In 2009, the Brooklyn Health Disparities Center received a 2-year grant from the NIH-NIMHD to develop and implement a health disparities curriculum for high school students and to increase the capacity of community-based organizations to conduct research. For the past three years, the Arthur Ashe Institute has conducted the Brooklyn Health Disparities Summer Internship Program to provide a community engaged health disparities summer course for students recruited from the Institute’s Health Science Academy, a three-year after-school science enrichment program. The program was replicated in the Republic of Trinidad and Tobago in July of 2012, as part of a Fulbright award received by the Institute’s CEO, Dr. Ruth C. Browne.
Barbershops in Brooklyn, New York, neighborhoods with high rates of heterosexually transmitted HIV were randomized to the intervention or an attention control program. Men were recruited from barbershops between 2012 and 2016 and participated in a single small group, peer-led session focused on HIV risk reduction skills and motivation, community health empowerment, and identification of personal strengths and communication skills.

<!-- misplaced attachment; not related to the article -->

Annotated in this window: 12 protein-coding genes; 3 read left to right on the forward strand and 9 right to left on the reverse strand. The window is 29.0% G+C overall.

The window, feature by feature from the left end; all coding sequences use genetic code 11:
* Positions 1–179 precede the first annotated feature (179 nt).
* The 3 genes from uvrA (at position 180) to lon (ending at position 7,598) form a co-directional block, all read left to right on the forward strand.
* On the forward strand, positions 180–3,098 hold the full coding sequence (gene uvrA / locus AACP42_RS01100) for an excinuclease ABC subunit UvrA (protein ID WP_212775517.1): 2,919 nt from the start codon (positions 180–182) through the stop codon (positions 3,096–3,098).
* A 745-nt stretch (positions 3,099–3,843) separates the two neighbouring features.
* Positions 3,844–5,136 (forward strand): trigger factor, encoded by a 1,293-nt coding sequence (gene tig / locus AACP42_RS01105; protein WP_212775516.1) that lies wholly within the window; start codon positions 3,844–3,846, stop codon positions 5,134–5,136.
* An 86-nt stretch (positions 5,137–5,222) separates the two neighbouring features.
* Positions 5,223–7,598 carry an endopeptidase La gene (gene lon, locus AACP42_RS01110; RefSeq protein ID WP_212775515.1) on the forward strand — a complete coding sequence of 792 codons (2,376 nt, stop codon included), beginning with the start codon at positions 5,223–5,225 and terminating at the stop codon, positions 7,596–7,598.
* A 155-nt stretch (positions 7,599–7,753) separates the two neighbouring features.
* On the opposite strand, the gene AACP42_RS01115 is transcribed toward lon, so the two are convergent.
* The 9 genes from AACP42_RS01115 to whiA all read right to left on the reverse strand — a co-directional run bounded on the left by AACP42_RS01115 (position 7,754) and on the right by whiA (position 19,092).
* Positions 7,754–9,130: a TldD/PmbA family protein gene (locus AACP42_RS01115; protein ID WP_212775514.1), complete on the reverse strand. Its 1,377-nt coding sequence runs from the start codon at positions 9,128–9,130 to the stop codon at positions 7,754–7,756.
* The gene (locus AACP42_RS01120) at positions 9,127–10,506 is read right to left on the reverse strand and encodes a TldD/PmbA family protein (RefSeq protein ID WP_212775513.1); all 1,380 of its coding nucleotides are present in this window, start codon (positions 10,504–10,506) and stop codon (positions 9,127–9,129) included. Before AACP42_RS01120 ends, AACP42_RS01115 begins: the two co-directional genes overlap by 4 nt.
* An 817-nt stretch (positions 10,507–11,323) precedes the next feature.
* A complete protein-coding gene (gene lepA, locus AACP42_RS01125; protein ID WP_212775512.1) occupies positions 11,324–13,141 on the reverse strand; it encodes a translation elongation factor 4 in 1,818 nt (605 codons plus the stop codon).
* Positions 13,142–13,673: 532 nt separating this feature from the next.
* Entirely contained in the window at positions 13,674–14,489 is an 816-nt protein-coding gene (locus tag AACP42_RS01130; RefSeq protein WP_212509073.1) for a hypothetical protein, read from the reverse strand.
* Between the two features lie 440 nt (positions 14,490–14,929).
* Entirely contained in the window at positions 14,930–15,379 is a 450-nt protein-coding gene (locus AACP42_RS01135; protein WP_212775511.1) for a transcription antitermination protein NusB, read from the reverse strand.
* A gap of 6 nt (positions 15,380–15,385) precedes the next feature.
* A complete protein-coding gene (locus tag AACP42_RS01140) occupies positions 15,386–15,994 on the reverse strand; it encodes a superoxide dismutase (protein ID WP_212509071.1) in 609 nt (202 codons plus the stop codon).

Design programs that are capable of building trust, skills, capacity, and interest of community members concomitantly; be flexible in terms of the priorities and objectives that the partners seek to focus on as these may change over time; and build a groundswell of local advocates to embrace the research and policy agenda of the BHDC.
While in nonprofit years 20 is a ripe old age, in people years it is the threshold of the grown-up world. Stepping into organizational adulthood, we recognize that increasing health equity through developing effective replicable models requires a comprehensive integrated approach and partners from an array of disciplines. In this anniversary annual report, you will meet the partners we serve who also help design, guide and implement our work: Health Science Academy scholars and graduates, community-based organizations that have hosted them as interns, the neighborhood entrepreneurs who serve as lay health educators, and the academic health center that continues to serve its 150 year mission of providing healthcare to immigrant families.